St Mary's men made it back-to-back wins in the Southland-wide netball league after a hotly contested grand final against United at Stadium Southland on Thursday night.
The match see-sawed, with St Mary's taking until the last minute of play to put the result beyond doubt, winning 43-40.
The men made a good start to the final with a 14-9 lead in the first quarter. United fought back immediately with a clinical second quarter, scoring 14 goals to St Mary's six.
That gave United a 23-20 lead at halftime, which was again turned around in the next section of play. St Mary's won the third quarter 13-8, taking a 33-31 lead into the last 15 minutes of play.
The final quarter was fiercely contested. United fought back and levelled the scores but two turnovers in the last three minutes enabled St Mary's to secure the win.
St Mary's applied "full team pressure" on defence, which was the key to their victory, stand-in coach and longtime manager, Angee Shand said.
That defensive pressure forced the usually "slick" United into making "unusual mistakes", she said.
St Mary's poor second-quarter performance was a result of static play and over-complicating their tactics.
Shand's halftime message was to play positively and "stop over-thinking" their game.
United coach Reinga Te Huia was pleased with her side's performance, despite not taking final honours. "For 58 minutes of the game, we were quite clinical, which was good," she said.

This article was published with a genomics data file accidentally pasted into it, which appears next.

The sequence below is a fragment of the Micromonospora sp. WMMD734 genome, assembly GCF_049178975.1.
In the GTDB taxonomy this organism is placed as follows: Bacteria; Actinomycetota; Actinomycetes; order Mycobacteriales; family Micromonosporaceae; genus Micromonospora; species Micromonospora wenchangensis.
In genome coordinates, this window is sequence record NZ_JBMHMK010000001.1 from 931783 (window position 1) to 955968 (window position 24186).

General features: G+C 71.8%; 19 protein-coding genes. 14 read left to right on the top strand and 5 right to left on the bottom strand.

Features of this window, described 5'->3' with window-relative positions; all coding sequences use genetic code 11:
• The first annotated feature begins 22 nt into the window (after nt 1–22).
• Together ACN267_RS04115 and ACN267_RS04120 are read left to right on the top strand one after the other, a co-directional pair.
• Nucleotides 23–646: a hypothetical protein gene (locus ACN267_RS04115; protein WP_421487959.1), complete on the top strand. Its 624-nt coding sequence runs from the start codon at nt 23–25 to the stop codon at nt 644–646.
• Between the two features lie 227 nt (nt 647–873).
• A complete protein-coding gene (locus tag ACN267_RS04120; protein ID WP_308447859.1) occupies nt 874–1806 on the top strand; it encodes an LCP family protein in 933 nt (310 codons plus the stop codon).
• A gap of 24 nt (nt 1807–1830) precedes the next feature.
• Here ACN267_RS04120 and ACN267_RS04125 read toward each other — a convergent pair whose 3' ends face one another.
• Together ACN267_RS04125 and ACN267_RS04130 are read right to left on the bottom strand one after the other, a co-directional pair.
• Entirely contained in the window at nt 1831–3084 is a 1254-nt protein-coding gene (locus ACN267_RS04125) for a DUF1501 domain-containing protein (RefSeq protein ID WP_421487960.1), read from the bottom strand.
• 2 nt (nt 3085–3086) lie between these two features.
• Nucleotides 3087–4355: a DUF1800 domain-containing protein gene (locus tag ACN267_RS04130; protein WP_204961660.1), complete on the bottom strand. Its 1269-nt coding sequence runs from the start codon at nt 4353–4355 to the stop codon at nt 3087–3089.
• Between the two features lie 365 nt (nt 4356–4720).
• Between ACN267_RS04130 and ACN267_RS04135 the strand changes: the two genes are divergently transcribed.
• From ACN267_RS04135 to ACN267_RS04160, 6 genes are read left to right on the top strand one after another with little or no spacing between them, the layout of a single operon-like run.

United were also edged on by St Mary's in regular season play but the team showed improvement in the final, Te Huia said.
"We had a much better performance than the last time we played [St. Mary's], but we're disappointed we didn't come away with the win."
United made errors late in the game that they hadn't in the first three quarters of play, which cost them victory, Te Huia said.
"The things that cost us were our own mistakes and [St Mary's] capitalised on them."
The first half was highly physical with United players tumbling to the floor at regular intervals. Refereeing calls could have gone United's way, but Te Huia was not blaming those decisions for the loss.
"I think it's really hard when you play the men because they are just that much faster and stronger and things that are usually called advantage against a woman you get away with," she said.
Netball Southland's community netball manager Rose De Goldi was pleased with the way the league ran this year.
The emergence of talent in Southland's umpiring ranks was particularly pleasing, she said.
Changes might be made next year when Netball New Zealand reviews its competition structures.
"Netball New Zealand are undergoing a review of their own competitions and events and that has a concertina effect on what we do at zone level," she said.
Jonny Turner is a SIT journalism student.
- The Southland Times